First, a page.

By: Robert Miller, Arches Leadership
At first glance this seems like a strange thing to say. How does one “embrace” scientific thinking? Furthermore, why would they? To answer these questions let’s remind ourselves what a principle is. The Shingo Institute defines a principle as “a foundational rule that has an inevitable consequence.” If something is a principle, it is universal and timeless; it is discovered and understood rather than invented. At some level it is intuitive, and finally it is action-oriented, thus influencing an outcome or consequence.
Principle Based Behaviors
To embrace scientific thinking one believes deeply in the process of experimentation, is curious about “what if,” sets aside prejudices and remains open to possibilities. The scientific thinker bases decisions and actions on facts and data as well as intuition and emotion. An organizational culture that embraces scientific thinking expects and supports people and teams at all levels to be “scientists,” passionately and relentlessly looking for and systematically trying new and better ways to do practically everything.
Universal and Timeless
Has there ever been a time when these behaviors in an organization or an individual did not produce breakthrough? Consider over eons of time all the major innovations and forward leaps in civilization. Were these not the attributes of the great thinkers and scientists? Consider also the smothering conditions that existed during the dark ages of Western Europe when repression of thought and information led to large-scale stagnation of new insight. Cycles of societal refreshing and reformation always included people who have embraced scientific thinking. Scientific thinking is not isolated to a particular geography or ethnic background. Curiosity, systematic experimentation and continuous learning are always the keys to significant breakthrough, anywhere, any time.
Understood Not Invented
Scientific thinking is a natural law not an invention. No one invented or patented this process and then suddenly everything changed. Scientific thinking is a natural law or foundational rule that has always existed as a pre-curser to systemic and sustainable improvements of any kind. The more we understand and embrace the behaviors associated with scientific thinking the greater the rate, quality and sustainability of improvements possible in any organization.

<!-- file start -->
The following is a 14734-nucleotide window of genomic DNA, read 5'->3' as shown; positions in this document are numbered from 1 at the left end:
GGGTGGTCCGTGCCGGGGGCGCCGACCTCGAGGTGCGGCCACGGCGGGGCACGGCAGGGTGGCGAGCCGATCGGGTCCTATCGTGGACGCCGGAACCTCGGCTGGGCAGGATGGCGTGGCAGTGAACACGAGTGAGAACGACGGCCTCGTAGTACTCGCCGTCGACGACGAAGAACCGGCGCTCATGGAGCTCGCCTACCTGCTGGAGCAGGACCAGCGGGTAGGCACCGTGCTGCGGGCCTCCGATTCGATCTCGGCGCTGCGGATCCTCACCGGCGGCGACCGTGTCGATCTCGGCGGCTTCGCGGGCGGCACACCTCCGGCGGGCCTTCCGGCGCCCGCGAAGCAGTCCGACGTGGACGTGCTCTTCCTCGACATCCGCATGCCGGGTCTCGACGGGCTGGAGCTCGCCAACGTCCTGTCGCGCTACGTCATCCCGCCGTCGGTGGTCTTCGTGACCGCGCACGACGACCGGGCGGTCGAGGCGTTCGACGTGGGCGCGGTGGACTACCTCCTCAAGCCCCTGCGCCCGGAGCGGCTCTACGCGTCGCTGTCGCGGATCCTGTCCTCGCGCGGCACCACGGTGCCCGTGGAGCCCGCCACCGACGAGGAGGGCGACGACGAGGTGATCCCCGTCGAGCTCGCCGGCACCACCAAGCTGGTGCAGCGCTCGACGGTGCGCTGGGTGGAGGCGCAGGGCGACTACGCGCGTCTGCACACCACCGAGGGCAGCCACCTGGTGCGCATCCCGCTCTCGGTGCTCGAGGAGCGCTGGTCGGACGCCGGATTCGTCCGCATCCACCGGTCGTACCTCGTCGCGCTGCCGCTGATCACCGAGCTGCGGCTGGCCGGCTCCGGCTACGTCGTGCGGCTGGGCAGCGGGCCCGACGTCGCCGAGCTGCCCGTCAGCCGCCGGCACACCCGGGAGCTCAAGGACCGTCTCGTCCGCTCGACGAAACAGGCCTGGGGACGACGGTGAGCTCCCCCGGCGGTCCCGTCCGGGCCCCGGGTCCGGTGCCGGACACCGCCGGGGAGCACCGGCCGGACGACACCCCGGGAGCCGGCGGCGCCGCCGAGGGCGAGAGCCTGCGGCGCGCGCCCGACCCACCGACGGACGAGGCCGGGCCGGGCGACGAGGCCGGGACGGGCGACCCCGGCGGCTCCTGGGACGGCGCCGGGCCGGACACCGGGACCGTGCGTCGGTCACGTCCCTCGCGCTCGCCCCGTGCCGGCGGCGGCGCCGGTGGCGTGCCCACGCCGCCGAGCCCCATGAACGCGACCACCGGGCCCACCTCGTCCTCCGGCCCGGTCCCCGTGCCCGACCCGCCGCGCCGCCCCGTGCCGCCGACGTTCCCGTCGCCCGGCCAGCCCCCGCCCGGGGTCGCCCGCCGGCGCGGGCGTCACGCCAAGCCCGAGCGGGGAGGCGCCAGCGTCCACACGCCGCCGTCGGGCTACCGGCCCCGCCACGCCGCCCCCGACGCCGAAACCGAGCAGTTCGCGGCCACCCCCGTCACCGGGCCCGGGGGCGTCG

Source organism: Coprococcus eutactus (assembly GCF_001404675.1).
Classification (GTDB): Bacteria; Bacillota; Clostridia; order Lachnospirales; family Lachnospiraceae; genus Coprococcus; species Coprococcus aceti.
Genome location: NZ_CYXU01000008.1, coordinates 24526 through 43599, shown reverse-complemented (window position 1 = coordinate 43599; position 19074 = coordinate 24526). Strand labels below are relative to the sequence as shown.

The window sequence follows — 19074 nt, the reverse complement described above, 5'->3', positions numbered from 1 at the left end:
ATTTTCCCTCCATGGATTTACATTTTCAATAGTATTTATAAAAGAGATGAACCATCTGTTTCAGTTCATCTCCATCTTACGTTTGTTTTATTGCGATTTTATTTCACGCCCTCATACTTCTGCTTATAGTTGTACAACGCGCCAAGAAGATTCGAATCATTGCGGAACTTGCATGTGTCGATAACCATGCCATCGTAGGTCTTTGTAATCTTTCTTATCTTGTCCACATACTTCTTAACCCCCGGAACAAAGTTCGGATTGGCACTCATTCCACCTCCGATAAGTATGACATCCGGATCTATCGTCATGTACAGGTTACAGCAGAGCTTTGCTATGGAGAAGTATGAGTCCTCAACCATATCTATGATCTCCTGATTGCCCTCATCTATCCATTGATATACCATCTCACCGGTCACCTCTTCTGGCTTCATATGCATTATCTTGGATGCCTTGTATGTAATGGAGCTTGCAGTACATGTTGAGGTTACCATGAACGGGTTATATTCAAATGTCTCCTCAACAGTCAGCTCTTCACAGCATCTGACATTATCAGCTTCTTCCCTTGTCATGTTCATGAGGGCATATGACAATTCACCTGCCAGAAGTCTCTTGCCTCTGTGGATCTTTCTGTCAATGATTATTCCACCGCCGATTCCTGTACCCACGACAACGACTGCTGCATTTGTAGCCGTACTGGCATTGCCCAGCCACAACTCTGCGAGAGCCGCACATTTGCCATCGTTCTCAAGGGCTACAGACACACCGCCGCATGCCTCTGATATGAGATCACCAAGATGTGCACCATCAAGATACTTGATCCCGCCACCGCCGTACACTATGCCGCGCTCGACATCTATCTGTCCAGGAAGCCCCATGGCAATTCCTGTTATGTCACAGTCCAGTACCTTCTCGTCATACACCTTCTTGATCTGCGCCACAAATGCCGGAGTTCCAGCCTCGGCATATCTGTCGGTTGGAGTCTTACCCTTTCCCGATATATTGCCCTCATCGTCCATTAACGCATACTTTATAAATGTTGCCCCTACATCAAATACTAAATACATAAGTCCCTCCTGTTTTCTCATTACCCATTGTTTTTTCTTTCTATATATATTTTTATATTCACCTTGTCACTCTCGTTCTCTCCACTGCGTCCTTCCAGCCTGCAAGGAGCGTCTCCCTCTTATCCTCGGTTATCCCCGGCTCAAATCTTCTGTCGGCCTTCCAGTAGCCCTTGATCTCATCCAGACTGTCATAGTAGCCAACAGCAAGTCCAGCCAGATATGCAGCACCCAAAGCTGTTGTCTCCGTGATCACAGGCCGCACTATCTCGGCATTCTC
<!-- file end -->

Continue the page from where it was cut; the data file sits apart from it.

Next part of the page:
Failure to embrace the principle of scientific thinking results in stagnation and even repression of thought. People that work in a culture where scientific thinking is not embraced feel smothered, undervalued, unappreciated and frustrated. Employee turnover is high. Innovation is slow and rarely sustainable. More nimble competitors end up with better products, at higher margins first to the market place.
Organizations with cultures and behaviors that flow from having embraced scientific thinking, attract and retain the best employees, create the greatest value for customers, define new markets and provide the best returns for investors.
Behaviors that reflect having embraced scientific thinking are closely connected with those of “Seeking for Perfection.” To “embrace” scientific thinking, a leader must have first enabled a culture of respect for every individual and be leading with humility. This is one of the reasons we refer to these two principles as cultural enablers.
It has been fascinating for me over the last ten years, as I’ve tried to learn how to build these principles into an organization’s culture. Many individuals misunderstand or think that by using PDCA or DMAIC, or some other approach to some problem solving on the front line or for the administration of kaizen “events,” one has embraced scientific thinking. When compared to a deep culture, this is merely dabbling around the edges. The inclusion of the word “embrace” to this principle communicates that everyone in the organization has a deep respect and genuine appreciation for the behaviors that lead to a constant flow of questions, experimentation, analysis, learning and change.
Leaders create the environment, the example and the expectation for this behavior. Managers enable it by establishing and managing daily work systems that require ideal behavior on all their teams. Associates, every day, are thinking, wondering, asking and learning. In a managed way, they are constantly experimenting, evaluating, recommending, engaging and implementing the things they learn about how to make things better. Leaders and managers do the same but also ask about, go and see, recognize and reward behaviors that demonstrate individual and organizational initiative to “Embrace Scientific Thinking.”
Bob Miller, Principal, Arches Leadership
Arches Leadership is dedicated to assisting leaders, managers and associates to better understand this principle and all others related to enterprise excellence. We do this by teaching key leaders and managers the fundamental truths that are associated with each principle. We help them to raise the standard of excellence to the highest level by learning to recognize ideal behaviors as opposed to good or even very good behaviors. We help to guide managers in adjusting the key systems that shape daily routines and ultimately help leaders to shift personal and organizational thinking and beliefs, the most fundamental shift that ultimately precedes cultural transformation.
Contact Robert at firstname.lastname@example.org or call 435.512.2508.